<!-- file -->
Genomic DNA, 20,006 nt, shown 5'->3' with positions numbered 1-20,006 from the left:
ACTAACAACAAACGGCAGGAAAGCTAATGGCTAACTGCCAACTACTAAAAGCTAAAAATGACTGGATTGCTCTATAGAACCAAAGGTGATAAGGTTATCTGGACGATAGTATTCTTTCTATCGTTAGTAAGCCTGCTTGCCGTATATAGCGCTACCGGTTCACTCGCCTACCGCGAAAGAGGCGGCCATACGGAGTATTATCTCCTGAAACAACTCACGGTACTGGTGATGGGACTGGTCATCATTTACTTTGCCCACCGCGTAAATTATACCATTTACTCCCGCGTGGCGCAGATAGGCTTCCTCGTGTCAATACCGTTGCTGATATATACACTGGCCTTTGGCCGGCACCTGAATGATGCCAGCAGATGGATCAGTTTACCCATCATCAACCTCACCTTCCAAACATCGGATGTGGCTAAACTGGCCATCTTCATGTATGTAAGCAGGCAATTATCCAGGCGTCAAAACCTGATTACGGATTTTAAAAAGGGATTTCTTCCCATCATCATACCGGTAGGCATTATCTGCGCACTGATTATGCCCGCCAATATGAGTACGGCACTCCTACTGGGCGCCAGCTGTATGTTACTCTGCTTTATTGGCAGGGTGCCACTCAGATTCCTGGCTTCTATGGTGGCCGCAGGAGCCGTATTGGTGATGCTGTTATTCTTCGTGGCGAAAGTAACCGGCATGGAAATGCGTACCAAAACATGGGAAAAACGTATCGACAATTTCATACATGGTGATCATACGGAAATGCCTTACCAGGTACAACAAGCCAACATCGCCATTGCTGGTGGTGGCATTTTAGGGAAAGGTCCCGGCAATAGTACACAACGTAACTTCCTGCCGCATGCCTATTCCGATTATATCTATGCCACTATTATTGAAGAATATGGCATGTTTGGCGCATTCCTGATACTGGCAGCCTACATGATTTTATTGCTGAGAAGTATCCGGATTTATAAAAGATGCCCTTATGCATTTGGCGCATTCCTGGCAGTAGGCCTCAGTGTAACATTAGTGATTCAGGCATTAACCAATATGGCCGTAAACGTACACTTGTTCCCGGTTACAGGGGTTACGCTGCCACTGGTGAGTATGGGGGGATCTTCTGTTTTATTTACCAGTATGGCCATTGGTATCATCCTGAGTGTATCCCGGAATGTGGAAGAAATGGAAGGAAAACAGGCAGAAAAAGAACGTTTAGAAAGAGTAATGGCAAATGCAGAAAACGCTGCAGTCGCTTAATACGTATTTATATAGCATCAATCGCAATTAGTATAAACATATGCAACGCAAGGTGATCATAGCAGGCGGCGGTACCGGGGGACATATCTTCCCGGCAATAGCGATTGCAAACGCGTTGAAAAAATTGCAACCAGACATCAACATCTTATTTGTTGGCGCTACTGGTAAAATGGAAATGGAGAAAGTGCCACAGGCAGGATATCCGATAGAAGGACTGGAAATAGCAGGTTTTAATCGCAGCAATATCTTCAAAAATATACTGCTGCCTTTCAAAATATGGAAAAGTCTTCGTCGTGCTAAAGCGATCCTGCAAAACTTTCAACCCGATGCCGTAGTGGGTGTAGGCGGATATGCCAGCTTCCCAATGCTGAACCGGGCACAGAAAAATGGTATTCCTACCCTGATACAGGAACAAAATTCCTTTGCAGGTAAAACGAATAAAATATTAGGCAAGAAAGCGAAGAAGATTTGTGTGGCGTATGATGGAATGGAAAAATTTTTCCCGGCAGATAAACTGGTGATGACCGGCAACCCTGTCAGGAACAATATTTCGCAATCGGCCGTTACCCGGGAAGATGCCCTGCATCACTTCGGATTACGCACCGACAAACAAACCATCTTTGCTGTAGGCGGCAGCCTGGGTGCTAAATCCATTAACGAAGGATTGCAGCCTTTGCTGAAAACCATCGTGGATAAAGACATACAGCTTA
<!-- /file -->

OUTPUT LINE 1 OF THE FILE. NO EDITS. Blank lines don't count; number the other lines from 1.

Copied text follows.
Genomic DNA, 20,006 nt, shown 5'->3' with positions numbered 1-20,006 from the left: